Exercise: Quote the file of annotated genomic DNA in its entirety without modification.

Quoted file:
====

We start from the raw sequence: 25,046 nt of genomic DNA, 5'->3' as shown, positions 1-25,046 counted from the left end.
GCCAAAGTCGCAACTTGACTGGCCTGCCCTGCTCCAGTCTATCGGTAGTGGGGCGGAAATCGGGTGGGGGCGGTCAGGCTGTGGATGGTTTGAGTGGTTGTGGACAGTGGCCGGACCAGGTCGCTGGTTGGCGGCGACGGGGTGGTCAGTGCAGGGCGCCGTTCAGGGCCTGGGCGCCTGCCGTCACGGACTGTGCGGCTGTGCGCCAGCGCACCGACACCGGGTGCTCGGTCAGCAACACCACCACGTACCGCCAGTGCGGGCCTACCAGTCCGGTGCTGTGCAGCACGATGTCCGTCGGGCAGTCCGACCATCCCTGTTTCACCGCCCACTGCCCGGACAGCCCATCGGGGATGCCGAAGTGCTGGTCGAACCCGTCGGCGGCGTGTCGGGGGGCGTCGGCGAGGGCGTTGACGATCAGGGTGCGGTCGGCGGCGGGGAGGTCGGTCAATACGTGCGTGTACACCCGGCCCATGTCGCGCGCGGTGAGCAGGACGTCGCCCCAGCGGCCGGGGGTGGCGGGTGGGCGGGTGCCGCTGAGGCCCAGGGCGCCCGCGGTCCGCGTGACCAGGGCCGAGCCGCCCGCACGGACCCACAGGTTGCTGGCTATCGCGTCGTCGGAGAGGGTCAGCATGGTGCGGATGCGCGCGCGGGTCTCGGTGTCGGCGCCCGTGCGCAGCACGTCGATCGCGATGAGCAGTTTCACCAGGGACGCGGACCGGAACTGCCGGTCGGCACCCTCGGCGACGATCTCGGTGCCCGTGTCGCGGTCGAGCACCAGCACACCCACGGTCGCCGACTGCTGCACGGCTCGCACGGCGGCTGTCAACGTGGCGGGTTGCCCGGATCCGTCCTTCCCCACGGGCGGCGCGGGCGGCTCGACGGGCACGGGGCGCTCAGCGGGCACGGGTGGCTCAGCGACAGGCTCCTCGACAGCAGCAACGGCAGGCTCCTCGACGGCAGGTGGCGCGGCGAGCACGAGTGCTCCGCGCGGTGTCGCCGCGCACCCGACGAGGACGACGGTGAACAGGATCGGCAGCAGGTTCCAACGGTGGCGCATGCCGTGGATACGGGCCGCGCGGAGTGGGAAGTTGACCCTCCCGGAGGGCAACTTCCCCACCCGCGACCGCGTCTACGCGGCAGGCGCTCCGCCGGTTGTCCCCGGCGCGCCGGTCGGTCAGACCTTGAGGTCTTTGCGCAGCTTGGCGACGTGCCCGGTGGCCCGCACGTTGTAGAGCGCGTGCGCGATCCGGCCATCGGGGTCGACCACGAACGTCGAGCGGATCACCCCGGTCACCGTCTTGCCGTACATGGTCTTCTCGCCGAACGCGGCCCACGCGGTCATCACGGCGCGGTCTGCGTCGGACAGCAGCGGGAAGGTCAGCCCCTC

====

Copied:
We start from the raw sequence: 25,046 nt of genomic DNA, 5'->3' as shown, positions 1-25,046 counted from the left end.
GCCAAAGTCGCAACTTGACTGGCCTGCCCTGCTCCAGTCTATCGGTAGTGGGGCGGAAATCGGGTGGGGGCGGTCAGGCTGTGGATGGTTTGAGTGGTTGTGGACAGTGGCCGGACCAGGTCGCTGGTTGGCGGCGACGGGGTGGTCAGTGCAGGGCGCCGTTCAGGGCCTGGGCGCCTGCCGTCACGGACTGTGCGGCTGTGCGCCAGCGCACCGACACCGGGTGCTCGGTCAGCAACACCACCACGTACCGCCAGTGCGGGCCTACCAGTCCGGTGCTGTGCAGCACGATGTCCGTCGGGCAGTCCGACCATCCCTGTTTCACCGCCCACTGCCCGGACAGCCCATCGGGGATGCCGAAGTGCTGGTCGAACCCGTCGGCGGCGTGTCGGGGGGCGTCGGCGAGGGCGTTGACGATCAGGGTGCGGTCGGCGGCGGGGAGGTCGGTCAATACGTGCGTGTACACCCGGCCCATGTCGCGCGCGGTGAGCAGGACGTCGCCCCAGCGGCCGGGGGTGGCGGGTGGGCGGGTGCCGCTGAGGCCCAGGGCGCCCGCGGTCCGCGTGACCAGGGCCGAGCCGCCCGCACGGACCCACAGGTTGCTGGCTATCGCGTCGTCGGAGAGGGTCAGCATGGTGCGGATGCGCGCGCGGGTCTCGGTGTCGGCGCCCGTGCGCAGCACGTCGATCGCGATGAGCAGTTTCACCAGGGACGCGGACCGGAACTGCCGGTCGGCACCCTCGGCGACGATCTCGGTGCCCGTGTCGCGGTCGAGCACCAGCACACCCACGGTCGCCGACTGCTGCACGGCTCGCACGGCGGCTGTCAACGTGGCGGGTTGCCCGGATCCGTCCTTCCCCACGGGCGGCGCGGGCGGCTCGACGGGCACGGGGCGCTCAGCGGGCACGGGTGGCTCAGCGACAGGCTCCTCGACAGCAGCAACGGCAGGCTCCTCGACGGCAGGTGGCGCGGCGAGCACGAGTGCTCCGCGCGGTGTCGCCGCGCACCCGACGAGGACGACGGTGAACAGGATCGGCAGCAGGTTCCAACGGTGGCGCATGCCGTGGATACGGGCCGCGCGGAGTGGGAAGTTGACCCTCCCGGAGGGCAACTTCCCCACCCGCGACCGCGTCTACGCGGCAGGCGCTCCGCCGGTTGTCCCCGGCGCGCCGGTCGGTCAGACCTTGAGGTCTTTGCGCAGCTTGGCGACGTGCCCGGTGGCCCGCACGTTGTAGAGCGCGTGCGCGATCCGGCCATCGGGGTCGACCACGAACGTCGAGCGGATCACCCCGGTCACCGTCTTGCCGTACATGGTCTTCTCGCCGAACGCGGCCCACGCGGTCATCACGGCGCGGTCTGCGTCGGACAGCAGCGGGAAGGTCAGCCCCTC